I ask to be allowed to finish this point. It is because of the drip feed of information that we need further questions answered. This morning, we received the minutes of the development board. We have yet to receive minutes for five sub-committees, but those of the development board clearly show that in June the board knew of overruns. The Minister reappointed the entire board-----
Rather than running from the Chamber, the Minister should be here to answer questions from those who are holding this Government accountable. We will not be told by the Taoiseach what questions we may or may not ask.
------getting value for taxpayers' money. I wish to ask several questions on this matter and there needs to be a process to facilitate that. The Minister for Public Expenditure and Reform should also be available to answer questions on the matter because it is not credible that his Department was unaware of this incredible escalation in costs.
Does the House agree that there will be a meeting of the Business Committee immediately after the Order of Business to address the issues that Deputies have raised? Agreed. Is the business for today agreed? Agreed. Is the business for Wednesday agreed? Agreed. Is the business for Thursday agreed? Agreed.
I am informed by the parents of children with muscle-wasting conditions such as spinal muscular atrophy that the HSE leadership management team will meet on 14 February and, it is hoped, come to a final decision regarding the orphan drug Spinraza. It is a very difficult situation for the parents concerned. As the Taoiseach is aware, approximately 20 European countries have approved the drug. In 2016, the US Food and Drug Administration approved it for young children with this very rare condition. Many parents have pointed out the expense incurred by intensive care units and that children with illnesses such as cancer are not refused chemotherapy. Some 25 children in this country would benefit from the medication. The negotiations are ongoing.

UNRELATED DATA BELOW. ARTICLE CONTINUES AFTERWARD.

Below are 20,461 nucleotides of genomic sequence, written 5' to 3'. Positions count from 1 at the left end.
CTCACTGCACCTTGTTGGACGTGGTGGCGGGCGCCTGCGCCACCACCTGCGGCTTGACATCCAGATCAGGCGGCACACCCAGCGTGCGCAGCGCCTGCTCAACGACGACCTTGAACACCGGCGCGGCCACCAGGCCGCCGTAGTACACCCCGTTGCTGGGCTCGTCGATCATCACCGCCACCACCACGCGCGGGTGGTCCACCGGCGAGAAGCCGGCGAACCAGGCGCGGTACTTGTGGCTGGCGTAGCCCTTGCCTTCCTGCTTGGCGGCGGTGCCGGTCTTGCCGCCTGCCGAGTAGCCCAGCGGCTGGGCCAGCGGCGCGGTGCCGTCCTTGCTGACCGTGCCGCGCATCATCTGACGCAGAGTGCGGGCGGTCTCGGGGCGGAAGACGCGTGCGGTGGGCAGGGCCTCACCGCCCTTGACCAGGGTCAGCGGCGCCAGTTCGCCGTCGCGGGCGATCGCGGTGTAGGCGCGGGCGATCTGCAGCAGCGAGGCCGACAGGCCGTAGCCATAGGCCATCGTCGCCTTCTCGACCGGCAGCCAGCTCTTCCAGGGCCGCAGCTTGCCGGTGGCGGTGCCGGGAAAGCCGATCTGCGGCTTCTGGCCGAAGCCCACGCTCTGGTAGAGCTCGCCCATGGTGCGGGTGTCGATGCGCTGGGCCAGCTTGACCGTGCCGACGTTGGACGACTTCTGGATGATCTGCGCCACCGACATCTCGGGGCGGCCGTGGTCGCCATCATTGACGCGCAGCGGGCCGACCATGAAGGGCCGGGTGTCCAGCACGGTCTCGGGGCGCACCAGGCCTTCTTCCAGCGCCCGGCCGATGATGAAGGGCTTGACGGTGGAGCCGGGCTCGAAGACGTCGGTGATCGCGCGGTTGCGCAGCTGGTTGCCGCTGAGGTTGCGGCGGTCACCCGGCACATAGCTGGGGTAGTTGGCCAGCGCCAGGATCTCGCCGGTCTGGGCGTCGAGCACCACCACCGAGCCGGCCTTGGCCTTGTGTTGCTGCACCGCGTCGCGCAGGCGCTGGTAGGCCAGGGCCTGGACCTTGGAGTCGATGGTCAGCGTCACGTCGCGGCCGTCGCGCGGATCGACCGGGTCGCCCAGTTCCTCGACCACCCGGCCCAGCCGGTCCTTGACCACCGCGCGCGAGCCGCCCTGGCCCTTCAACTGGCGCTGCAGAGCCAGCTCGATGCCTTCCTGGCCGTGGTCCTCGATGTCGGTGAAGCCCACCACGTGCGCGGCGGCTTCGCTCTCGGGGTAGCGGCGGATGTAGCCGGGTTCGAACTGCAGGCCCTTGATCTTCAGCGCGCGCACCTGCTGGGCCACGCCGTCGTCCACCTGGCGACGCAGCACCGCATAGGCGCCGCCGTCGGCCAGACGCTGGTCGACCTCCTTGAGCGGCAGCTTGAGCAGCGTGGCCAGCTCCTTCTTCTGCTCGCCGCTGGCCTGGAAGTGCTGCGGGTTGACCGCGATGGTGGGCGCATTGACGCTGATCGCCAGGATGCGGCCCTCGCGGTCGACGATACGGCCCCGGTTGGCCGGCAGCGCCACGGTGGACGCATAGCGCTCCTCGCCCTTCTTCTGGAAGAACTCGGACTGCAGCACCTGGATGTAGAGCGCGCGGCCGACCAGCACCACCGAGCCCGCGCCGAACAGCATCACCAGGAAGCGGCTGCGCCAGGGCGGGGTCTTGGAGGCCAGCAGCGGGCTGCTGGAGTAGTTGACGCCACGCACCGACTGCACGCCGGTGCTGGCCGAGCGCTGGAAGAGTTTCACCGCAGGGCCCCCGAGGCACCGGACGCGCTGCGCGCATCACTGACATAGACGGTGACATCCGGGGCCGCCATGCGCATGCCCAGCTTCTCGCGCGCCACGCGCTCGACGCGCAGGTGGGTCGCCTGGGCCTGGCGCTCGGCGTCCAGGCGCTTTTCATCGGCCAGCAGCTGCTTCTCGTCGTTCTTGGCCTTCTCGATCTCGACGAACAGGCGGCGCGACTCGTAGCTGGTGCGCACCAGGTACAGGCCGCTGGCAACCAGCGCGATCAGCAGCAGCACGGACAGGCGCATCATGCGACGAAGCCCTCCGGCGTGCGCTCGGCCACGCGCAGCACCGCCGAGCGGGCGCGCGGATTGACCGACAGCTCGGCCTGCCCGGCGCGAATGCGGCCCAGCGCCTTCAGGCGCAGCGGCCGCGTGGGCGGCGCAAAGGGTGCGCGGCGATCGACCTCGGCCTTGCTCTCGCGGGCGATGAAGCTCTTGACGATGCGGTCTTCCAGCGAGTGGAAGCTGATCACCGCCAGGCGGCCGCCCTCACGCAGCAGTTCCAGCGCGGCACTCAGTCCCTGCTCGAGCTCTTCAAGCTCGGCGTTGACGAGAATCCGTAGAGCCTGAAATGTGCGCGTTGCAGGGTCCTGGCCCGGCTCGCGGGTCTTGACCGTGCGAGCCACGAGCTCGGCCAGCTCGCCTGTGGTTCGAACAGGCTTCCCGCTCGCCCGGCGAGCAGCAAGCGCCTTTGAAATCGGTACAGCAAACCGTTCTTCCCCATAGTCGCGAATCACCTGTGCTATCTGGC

Every week is precious to those children in terms of how this drug can improve their capacity to deal with this condition. I would appreciate it if the Taoiseach could indicate when a decision will be made on this.
I am afraid I do not have any information on that. It is an independent process, as the House will be aware. I am aware that last year 29 new medicines were approved using this process. Obviously, what has to be considered in all cases is the efficacy of the medicine and whether the price being charged by the company is fair given all the other demands for funding in the health service. About 29 medicines were approved last year and I am sure that, if the case stacks up, a similar number will be approved this year.
In advance of another session of questions with the Minister for Health, could we have copies of all the minutes from the committees that were referred to in the documentation that was issued to us only this morning? Before the Taoiseach starts handing out advice on what questions we should ask, he should first ensure we have all the relevant minutes and documentation. What we have seen in the documentation released only this morning is that there were at least five committees, or substructures, involved as part of this project on which we have no information. We are specifically looking for that information along with any minutes from the small board working group. Could the Taoiseach give a commitment that we will have that information? We have been given commitments before but, as is the style of this Government, information is drip-fed to us, and very often to the media first.
I am unfamiliar with the documents the Deputy has referred to. I ask Deputies to be fair in this regard. The Minister is not a member of the National Paediatric Hospital Development Board. He is not a member of any of those committees. It is not reasonable to expect him to account for documents that he did not see and minutes of meetings he never attended.